By Jim Denison
President Obama made headlines in his 2015 State of the Union Address by proposing middle-class tax cuts to be funded by raising taxes on the wealthiest taxpayers and largest financial institutions. He also announced a plan to make community college tuition free for two years for millions of students. Will either program happen? Most say not, pointing to those in Congress who believe that raising taxes would hamper economic growth for everyone.
If Mr. Obama’s State of the Union proposals do not come to pass, he’ll be in good company. In 2005, George W. Bush proposed a commission to study the impact of baby boomer retirements on social programs. In 2000, Bill Clinton asked for “smart guns” with technology that would keep weapons out of the hands of children. In 1986, President Reagan announced a new “Orient Express” that would fly from Dulles Airport to Tokyo in two hours. None of these programs came to pass.
The American president may be the leader of the free world, but even he does not have the authority to legislate reality. Who does?
The state of the union in ancient Israel was strong. In fact, you could argue that the nation had never been more prosperous under David’s rule. Then came “the time when kings go out to battle” (2 Samuel 11:1), in this case in a war against Ammonite armies to the east. But this king stayed home. Because David was not where he should have been, he did what he should not have done—his affair with Bathsheba stains his legacy still today.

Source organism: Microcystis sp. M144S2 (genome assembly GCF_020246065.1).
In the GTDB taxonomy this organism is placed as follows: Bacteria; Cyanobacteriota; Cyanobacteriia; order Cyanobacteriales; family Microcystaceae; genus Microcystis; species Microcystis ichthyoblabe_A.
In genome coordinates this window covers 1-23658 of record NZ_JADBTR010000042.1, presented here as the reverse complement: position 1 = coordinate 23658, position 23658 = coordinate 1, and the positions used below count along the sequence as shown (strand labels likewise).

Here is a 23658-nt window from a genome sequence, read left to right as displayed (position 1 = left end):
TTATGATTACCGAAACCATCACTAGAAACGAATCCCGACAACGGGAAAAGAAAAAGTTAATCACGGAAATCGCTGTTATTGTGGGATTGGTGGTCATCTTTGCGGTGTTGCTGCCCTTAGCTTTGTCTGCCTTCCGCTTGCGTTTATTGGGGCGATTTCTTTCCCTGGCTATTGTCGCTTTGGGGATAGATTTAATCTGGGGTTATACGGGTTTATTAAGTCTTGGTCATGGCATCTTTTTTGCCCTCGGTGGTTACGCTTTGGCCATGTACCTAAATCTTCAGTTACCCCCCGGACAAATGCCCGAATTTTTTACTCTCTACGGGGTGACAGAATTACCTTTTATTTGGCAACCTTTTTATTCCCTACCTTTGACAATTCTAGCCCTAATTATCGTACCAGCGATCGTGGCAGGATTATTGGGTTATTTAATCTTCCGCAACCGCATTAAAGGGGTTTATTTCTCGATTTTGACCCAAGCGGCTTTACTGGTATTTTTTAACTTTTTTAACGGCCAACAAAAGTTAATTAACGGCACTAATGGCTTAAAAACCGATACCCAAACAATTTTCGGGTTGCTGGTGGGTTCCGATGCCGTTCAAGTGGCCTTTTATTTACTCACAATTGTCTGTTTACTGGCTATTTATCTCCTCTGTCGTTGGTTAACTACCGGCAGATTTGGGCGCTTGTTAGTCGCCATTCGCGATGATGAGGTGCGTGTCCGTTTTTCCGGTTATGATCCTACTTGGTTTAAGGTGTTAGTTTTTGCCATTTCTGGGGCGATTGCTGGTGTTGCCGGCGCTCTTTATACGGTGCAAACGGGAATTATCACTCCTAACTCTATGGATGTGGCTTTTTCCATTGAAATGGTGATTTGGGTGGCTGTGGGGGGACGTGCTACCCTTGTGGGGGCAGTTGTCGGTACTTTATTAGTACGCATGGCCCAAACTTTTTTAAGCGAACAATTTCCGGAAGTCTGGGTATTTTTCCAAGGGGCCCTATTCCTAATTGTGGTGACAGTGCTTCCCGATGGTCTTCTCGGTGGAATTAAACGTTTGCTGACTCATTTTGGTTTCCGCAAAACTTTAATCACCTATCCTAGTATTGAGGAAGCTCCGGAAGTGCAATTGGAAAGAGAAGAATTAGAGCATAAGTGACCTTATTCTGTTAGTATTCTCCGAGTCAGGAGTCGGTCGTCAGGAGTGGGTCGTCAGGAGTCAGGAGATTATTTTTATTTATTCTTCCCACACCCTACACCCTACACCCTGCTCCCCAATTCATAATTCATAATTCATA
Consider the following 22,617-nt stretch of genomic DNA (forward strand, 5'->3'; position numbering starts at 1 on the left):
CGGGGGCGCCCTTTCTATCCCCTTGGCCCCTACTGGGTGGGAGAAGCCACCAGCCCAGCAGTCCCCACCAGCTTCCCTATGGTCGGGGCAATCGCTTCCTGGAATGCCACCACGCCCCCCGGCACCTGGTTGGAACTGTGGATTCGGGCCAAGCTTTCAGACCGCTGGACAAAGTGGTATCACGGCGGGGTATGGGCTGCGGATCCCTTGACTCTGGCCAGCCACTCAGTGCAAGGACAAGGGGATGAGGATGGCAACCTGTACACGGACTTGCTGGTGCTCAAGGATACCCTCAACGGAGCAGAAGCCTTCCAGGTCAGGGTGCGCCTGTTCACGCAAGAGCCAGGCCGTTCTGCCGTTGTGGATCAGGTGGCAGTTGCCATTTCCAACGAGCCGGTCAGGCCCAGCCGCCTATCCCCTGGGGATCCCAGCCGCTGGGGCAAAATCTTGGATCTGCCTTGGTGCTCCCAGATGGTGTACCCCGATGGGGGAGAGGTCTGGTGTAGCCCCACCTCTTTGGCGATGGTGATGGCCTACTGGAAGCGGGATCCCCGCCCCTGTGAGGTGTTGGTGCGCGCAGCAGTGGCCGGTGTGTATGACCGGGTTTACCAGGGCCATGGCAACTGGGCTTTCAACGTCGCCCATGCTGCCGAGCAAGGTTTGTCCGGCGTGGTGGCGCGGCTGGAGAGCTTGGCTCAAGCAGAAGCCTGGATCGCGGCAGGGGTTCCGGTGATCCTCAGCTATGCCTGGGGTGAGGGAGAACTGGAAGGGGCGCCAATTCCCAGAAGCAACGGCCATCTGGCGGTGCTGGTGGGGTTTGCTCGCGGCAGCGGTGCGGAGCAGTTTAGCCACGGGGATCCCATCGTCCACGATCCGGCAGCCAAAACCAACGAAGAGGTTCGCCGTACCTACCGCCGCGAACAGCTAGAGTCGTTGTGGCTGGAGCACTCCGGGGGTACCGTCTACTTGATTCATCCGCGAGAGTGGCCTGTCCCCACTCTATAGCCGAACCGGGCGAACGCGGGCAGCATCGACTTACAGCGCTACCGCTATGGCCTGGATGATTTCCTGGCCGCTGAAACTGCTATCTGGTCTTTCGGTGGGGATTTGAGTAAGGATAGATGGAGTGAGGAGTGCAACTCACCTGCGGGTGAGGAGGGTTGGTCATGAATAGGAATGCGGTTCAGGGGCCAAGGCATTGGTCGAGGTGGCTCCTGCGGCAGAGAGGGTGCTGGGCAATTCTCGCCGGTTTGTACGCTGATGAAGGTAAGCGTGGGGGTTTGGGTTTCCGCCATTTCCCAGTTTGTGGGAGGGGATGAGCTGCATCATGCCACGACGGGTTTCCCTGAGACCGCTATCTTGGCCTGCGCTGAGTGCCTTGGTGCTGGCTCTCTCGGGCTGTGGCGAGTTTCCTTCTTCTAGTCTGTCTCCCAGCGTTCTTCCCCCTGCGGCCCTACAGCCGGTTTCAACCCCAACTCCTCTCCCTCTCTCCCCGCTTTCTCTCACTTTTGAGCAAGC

Despite the king’s personal and public failures, God was gracious to help Israel defeat their enemy. When David took the Ammonite king’s crown and placed it on his own head (2 Samuel 12:30), he knew his victory was not due to his personal integrity or military prowess. Rather, he testified: “Some trust in chariots and some in horses, but we trust in the name of the Lord our God” (Psalm 20:7).
Reading his statement, the thought occurred to me: service requires faith. We all want to be great at something, to be recognized by someone, to be noted and acclaimed. Our culture teaches us to promote our own agenda, to work for our own advancement. But God wants us to trust our future and reward to him, believing that his will is “good, pleasing and perfect” (Romans 12:2), that he has a plan to prosper us and not harm us, to give us hope and a future (Jeremiah 29:11).
I will serve God and others only if I trust my present significance and future reward to my Lord. Abraham lied about being Sarah’s husband because he did not trust God to protect him if he spoke the truth (Genesis 20:1-13). James and John wanted Jesus to promise them positions of authority in his future kingdom because they did not trust God to do whatever was best (Matthew 20:20-28).
The next time you have an opportunity to impress someone with yourself or with your Lord, you will discover whether you trust chariots and horses or the grace of God.